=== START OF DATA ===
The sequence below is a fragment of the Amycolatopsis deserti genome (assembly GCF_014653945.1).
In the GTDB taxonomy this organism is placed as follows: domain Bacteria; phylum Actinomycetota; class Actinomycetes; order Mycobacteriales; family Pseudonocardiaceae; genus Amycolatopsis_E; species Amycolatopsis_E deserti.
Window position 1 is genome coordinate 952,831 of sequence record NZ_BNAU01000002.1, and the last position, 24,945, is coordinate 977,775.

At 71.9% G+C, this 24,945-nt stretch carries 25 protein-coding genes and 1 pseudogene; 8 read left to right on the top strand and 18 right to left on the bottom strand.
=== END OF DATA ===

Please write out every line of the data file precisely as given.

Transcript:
The sequence below is a fragment of the Amycolatopsis deserti genome (assembly GCF_014653945.1).
In the GTDB taxonomy this organism is placed as follows: domain Bacteria; phylum Actinomycetota; class Actinomycetes; order Mycobacteriales; family Pseudonocardiaceae; genus Amycolatopsis_E; species Amycolatopsis_E deserti.
Window position 1 is genome coordinate 952,831 of sequence record NZ_BNAU01000002.1, and the last position, 24,945, is coordinate 977,775.

At 71.9% G+C, this 24,945-nt stretch carries 25 protein-coding genes and 1 pseudogene; 8 read left to right on the top strand and 18 right to left on the bottom strand.